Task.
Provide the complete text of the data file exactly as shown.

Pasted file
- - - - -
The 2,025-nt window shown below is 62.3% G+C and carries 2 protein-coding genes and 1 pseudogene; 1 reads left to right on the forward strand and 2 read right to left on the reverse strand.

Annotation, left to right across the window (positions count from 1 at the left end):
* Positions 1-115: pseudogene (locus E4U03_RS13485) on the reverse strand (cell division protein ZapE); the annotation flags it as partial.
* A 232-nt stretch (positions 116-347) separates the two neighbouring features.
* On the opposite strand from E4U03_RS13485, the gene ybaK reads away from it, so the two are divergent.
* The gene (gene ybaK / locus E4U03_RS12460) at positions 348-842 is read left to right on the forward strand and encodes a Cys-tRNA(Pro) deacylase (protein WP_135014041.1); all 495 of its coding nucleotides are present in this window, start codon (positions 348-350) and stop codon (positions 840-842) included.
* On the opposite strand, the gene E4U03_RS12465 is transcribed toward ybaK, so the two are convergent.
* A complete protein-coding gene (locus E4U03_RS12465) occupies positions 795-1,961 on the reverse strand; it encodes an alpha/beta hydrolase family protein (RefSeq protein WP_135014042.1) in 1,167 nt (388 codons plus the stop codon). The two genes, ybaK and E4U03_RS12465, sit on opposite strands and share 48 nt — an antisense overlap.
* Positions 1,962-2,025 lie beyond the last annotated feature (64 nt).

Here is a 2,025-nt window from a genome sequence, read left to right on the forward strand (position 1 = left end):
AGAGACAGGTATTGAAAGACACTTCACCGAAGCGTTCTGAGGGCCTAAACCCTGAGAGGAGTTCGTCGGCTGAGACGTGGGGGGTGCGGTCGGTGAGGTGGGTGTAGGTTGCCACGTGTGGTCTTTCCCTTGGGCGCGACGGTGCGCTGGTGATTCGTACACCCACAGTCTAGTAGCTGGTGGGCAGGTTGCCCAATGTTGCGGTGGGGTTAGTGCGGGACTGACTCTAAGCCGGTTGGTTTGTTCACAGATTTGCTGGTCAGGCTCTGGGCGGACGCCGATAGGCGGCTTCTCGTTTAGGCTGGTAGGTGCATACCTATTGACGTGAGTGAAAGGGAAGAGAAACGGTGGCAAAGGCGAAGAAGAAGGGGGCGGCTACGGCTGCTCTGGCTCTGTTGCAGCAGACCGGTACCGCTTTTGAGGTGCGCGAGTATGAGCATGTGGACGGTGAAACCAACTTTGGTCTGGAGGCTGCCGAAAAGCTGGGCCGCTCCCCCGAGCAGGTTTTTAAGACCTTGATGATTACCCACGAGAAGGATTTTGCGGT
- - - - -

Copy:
The 2,025-nt window shown below is 62.3% G+C and carries 2 protein-coding genes and 1 pseudogene; 1 reads left to right on the forward strand and 2 read right to left on the reverse strand.

Annotation, left to right across the window (positions count from 1 at the left end):
* Positions 1-115: pseudogene (locus E4U03_RS13485) on the reverse strand (cell division protein ZapE); the annotation flags it as partial.
* A 232-nt stretch (positions 116-347) separates the two neighbouring features.
* On the opposite strand from E4U03_RS13485, the gene ybaK reads away from it, so the two are divergent.
* The gene (gene ybaK / locus E4U03_RS12460) at positions 348-842 is read left to right on the forward strand and encodes a Cys-tRNA(Pro) deacylase (protein WP_135014041.1); all 495 of its coding nucleotides are present in this window, start codon (positions 348-350) and stop codon (positions 840-842) included.
* On the opposite strand, the gene E4U03_RS12465 is transcribed toward ybaK, so the two are convergent.
* A complete protein-coding gene (locus E4U03_RS12465) occupies positions 795-1,961 on the reverse strand; it encodes an alpha/beta hydrolase family protein (RefSeq protein WP_135014042.1) in 1,167 nt (388 codons plus the stop codon). The two genes, ybaK and E4U03_RS12465, sit on opposite strands and share 48 nt — an antisense overlap.
* Positions 1,962-2,025 lie beyond the last annotated feature (64 nt).

Here is a 2,025-nt window from a genome sequence, read left to right on the forward strand (position 1 = left end):
AGAGACAGGTATTGAAAGACACTTCACCGAAGCGTTCTGAGGGCCTAAACCCTGAGAGGAGTTCGTCGGCTGAGACGTGGGGGGTGCGGTCGGTGAGGTGGGTGTAGGTTGCCACGTGTGGTCTTTCCCTTGGGCGCGACGGTGCGCTGGTGATTCGTACACCCACAGTCTAGTAGCTGGTGGGCAGGTTGCCCAATGTTGCGGTGGGGTTAGTGCGGGACTGACTCTAAGCCGGTTGGTTTGTTCACAGATTTGCTGGTCAGGCTCTGGGCGGACGCCGATAGGCGGCTTCTCGTTTAGGCTGGTAGGTGCATACCTATTGACGTGAGTGAAAGGGAAGAGAAACGGTGGCAAAGGCGAAGAAGAAGGGGGCGGCTACGGCTGCTCTGGCTCTGTTGCAGCAGACCGGTACCGCTTTTGAGGTGCGCGAGTATGAGCATGTGGACGGTGAAACCAACTTTGGTCTGGAGGCTGCCGAAAAGCTGGGCCGCTCCCCCGAGCAGGTTTTTAAGACCTTGATGATTACCCACGAGAAGGATTTTGCGGT